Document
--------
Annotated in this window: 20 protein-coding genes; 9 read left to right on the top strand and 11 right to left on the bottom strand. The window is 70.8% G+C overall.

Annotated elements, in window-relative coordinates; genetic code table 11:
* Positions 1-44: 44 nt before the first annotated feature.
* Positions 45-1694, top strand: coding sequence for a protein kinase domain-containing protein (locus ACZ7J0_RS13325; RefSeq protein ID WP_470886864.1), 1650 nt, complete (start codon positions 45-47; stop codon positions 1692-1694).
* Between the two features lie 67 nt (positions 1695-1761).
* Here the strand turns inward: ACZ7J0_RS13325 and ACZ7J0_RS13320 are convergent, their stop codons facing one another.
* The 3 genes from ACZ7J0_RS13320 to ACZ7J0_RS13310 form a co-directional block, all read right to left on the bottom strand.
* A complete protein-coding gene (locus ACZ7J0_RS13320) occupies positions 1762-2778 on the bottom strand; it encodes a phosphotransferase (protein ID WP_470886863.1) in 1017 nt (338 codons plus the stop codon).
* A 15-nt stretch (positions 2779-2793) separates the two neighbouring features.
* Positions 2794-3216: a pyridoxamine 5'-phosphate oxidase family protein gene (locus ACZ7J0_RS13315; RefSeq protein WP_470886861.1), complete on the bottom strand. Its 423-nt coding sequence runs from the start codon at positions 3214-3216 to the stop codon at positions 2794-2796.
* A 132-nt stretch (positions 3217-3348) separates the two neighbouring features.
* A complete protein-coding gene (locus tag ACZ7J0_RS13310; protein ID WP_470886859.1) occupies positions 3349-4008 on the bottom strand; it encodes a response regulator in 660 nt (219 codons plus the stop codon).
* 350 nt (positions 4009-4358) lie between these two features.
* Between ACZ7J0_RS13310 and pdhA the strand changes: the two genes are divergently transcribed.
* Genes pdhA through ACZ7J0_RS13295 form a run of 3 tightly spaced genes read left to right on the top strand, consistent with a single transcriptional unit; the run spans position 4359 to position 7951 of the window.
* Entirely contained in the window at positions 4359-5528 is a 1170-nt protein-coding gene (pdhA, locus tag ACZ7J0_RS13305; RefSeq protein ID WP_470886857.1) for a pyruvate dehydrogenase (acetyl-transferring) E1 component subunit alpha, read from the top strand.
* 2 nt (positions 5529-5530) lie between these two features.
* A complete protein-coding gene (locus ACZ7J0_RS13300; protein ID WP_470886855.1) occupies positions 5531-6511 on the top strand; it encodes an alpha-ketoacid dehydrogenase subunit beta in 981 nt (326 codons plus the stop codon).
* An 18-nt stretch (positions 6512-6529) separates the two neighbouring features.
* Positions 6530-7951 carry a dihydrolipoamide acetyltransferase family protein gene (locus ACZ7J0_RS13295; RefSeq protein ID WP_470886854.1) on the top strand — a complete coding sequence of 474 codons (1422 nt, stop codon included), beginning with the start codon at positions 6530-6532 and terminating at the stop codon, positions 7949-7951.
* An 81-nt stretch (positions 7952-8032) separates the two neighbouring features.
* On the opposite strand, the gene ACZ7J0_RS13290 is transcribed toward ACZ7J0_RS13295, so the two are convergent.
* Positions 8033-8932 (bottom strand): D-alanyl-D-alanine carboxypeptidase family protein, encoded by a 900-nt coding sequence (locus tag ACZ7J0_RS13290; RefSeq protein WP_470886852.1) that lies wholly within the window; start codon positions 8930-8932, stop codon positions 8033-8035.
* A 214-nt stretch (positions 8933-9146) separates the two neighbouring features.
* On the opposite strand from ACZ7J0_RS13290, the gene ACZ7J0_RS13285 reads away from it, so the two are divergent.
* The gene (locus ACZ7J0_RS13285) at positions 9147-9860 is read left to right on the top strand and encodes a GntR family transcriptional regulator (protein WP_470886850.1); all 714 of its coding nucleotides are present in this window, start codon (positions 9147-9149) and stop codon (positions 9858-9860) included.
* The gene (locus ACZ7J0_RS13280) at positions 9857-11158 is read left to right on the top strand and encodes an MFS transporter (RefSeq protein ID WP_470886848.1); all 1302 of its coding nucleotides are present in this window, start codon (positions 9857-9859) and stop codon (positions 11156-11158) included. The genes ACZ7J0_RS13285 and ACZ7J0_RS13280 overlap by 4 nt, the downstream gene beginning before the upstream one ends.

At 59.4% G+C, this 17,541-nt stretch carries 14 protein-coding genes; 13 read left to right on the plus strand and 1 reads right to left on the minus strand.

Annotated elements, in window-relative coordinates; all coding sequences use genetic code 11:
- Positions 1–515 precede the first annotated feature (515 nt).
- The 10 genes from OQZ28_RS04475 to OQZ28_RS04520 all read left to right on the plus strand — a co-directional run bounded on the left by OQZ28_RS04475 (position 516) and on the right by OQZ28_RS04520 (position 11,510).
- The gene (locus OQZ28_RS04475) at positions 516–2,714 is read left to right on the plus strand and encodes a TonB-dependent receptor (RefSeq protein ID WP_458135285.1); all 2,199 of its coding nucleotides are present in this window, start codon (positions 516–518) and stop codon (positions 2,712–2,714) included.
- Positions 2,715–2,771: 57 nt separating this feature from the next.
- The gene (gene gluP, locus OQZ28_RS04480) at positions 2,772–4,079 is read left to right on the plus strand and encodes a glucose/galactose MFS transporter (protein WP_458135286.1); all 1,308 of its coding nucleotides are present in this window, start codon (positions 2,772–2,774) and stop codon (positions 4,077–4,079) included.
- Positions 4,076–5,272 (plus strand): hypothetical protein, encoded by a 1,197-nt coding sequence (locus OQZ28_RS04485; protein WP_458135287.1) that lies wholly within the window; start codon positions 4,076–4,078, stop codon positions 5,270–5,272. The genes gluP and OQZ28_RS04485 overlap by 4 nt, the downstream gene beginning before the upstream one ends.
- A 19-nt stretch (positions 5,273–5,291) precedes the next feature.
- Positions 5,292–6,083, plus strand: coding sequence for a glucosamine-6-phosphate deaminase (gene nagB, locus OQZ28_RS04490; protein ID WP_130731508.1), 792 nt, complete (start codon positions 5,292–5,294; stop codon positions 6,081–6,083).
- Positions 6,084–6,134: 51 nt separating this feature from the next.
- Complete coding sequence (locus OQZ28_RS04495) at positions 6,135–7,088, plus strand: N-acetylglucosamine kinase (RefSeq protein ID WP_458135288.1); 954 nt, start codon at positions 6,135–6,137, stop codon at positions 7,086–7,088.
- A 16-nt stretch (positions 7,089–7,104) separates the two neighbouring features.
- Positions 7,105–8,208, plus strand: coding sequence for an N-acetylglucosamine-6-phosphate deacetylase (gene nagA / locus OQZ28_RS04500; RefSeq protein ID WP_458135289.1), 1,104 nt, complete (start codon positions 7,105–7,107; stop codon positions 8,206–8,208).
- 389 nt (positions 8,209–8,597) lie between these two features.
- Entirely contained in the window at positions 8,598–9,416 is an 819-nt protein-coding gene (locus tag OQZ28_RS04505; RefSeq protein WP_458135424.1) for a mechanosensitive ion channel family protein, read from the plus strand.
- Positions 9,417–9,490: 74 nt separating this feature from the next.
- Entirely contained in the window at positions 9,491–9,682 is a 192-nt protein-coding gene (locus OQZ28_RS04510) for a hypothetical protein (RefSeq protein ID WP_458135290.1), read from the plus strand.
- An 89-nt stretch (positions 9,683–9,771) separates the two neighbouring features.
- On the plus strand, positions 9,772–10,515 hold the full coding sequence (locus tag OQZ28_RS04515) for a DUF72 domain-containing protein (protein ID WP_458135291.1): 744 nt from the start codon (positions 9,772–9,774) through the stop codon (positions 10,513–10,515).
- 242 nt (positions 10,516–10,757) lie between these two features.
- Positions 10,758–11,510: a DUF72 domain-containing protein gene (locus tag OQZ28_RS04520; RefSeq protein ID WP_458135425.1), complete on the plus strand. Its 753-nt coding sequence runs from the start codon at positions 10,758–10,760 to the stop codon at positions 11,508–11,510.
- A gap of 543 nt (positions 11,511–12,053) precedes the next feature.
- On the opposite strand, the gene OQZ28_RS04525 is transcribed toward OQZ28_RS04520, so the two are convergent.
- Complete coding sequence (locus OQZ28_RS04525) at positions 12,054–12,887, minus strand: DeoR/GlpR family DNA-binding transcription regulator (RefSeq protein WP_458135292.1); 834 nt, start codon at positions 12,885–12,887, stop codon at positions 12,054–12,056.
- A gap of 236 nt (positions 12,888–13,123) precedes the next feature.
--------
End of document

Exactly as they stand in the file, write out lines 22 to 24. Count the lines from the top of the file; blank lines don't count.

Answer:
* On the opposite strand, the gene ACZ7J0_RS13290 is transcribed toward ACZ7J0_RS13295, so the two are convergent.
* Positions 8033-8932 (bottom strand): D-alanyl-D-alanine carboxypeptidase family protein, encoded by a 900-nt coding sequence (locus tag ACZ7J0_RS13290; RefSeq protein WP_470886852.1) that lies wholly within the window; start codon positions 8930-8932, stop codon positions 8033-8035.
* A 214-nt stretch (positions 8933-9146) separates the two neighbouring features.